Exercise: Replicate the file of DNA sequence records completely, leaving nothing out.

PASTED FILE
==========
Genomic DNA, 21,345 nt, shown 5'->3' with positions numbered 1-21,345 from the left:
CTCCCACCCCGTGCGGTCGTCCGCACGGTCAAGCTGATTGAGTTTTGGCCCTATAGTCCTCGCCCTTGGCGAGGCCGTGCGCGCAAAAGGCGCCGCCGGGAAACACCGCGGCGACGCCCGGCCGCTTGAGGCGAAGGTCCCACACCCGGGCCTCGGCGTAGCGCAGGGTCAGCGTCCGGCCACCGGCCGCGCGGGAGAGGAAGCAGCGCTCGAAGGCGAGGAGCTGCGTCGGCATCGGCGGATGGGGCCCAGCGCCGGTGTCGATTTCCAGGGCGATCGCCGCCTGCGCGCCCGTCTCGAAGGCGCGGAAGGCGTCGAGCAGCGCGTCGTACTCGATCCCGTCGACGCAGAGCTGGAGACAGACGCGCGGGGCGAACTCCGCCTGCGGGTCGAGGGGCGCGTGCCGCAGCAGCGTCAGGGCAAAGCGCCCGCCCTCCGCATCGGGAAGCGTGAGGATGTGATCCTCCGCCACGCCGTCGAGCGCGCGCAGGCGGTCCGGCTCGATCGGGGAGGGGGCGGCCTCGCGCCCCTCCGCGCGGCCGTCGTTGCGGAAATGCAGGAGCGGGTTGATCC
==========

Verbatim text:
Genomic DNA, 21,345 nt, shown 5'->3' with positions numbered 1-21,345 from the left:
CTCCCACCCCGTGCGGTCGTCCGCACGGTCAAGCTGATTGAGTTTTGGCCCTATAGTCCTCGCCCTTGGCGAGGCCGTGCGCGCAAAAGGCGCCGCCGGGAAACACCGCGGCGACGCCCGGCCGCTTGAGGCGAAGGTCCCACACCCGGGCCTCGGCGTAGCGCAGGGTCAGCGTCCGGCCACCGGCCGCGCGGGAGAGGAAGCAGCGCTCGAAGGCGAGGAGCTGCGTCGGCATCGGCGGATGGGGCCCAGCGCCGGTGTCGATTTCCAGGGCGATCGCCGCCTGCGCGCCCGTCTCGAAGGCGCGGAAGGCGTCGAGCAGCGCGTCGTACTCGATCCCGTCGACGCAGAGCTGGAGACAGACGCGCGGGGCGAACTCCGCCTGCGGGTCGAGGGGCGCGTGCCGCAGCAGCGTCAGGGCAAAGCGCCCGCCCTCCGCATCGGGAAGCGTGAGGATGTGATCCTCCGCCACGCCGTCGAGCGCGCGCAGGCGGTCCGGCTCGATCGGGGAGGGGGCGGCCTCGCGCCCCTCCGCGCGGCCGTCGTTGCGGAAATGCAGGAGCGGGTTGATCC